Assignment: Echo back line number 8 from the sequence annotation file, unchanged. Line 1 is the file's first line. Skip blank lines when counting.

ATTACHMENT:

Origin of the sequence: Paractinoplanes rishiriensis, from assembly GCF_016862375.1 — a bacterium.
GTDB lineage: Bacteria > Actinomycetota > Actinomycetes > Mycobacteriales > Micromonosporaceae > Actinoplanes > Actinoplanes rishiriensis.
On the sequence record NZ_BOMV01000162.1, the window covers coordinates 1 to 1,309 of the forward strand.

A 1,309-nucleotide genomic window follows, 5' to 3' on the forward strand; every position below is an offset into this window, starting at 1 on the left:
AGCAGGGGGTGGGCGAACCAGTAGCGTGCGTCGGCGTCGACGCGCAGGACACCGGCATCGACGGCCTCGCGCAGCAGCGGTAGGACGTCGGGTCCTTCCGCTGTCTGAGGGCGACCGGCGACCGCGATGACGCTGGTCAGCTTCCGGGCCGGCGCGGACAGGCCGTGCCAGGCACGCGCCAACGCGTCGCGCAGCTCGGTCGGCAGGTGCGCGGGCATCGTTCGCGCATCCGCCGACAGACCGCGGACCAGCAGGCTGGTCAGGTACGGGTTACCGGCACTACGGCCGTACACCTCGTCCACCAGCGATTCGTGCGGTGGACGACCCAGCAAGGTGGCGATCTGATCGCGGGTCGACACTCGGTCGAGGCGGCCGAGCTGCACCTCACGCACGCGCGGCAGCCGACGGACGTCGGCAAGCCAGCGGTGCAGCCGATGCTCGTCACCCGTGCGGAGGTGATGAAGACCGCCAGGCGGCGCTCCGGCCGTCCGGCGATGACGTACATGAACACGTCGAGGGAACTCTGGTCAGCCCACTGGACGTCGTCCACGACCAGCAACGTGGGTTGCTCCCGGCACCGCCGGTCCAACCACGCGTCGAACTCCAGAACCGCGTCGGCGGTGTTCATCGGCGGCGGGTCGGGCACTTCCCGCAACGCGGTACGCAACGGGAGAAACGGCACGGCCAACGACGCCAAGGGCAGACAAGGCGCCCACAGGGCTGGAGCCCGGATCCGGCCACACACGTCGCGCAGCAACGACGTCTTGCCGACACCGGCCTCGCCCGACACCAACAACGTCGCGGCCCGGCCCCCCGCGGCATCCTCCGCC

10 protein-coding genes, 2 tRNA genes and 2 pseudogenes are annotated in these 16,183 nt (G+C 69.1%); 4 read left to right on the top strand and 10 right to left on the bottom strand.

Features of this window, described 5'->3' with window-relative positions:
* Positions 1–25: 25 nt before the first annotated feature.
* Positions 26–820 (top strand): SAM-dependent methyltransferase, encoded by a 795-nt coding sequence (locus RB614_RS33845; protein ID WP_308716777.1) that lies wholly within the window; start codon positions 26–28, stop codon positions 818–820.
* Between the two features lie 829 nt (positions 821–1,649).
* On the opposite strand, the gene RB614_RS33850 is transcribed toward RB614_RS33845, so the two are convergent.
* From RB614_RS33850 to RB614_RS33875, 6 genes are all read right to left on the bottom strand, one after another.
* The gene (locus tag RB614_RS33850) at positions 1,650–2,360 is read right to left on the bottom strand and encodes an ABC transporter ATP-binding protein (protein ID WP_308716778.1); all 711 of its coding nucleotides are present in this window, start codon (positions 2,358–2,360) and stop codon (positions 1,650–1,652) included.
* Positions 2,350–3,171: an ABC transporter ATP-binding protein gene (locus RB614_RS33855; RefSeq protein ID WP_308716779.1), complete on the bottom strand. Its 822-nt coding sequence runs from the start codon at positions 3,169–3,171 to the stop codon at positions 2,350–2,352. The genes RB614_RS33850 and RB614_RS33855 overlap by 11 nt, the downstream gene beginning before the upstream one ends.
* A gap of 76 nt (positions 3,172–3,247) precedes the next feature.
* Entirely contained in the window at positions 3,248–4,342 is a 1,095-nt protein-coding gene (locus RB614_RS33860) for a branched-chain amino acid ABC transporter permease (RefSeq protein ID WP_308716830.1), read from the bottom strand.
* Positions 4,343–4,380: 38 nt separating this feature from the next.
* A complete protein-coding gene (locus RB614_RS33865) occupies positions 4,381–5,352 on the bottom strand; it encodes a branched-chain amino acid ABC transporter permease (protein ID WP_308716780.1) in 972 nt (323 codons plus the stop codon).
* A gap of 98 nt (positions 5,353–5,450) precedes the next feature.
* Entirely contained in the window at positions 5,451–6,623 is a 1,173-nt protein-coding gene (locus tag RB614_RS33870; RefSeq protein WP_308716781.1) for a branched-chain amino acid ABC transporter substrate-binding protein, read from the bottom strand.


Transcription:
* Positions 1–25: 25 nt before the first annotated feature.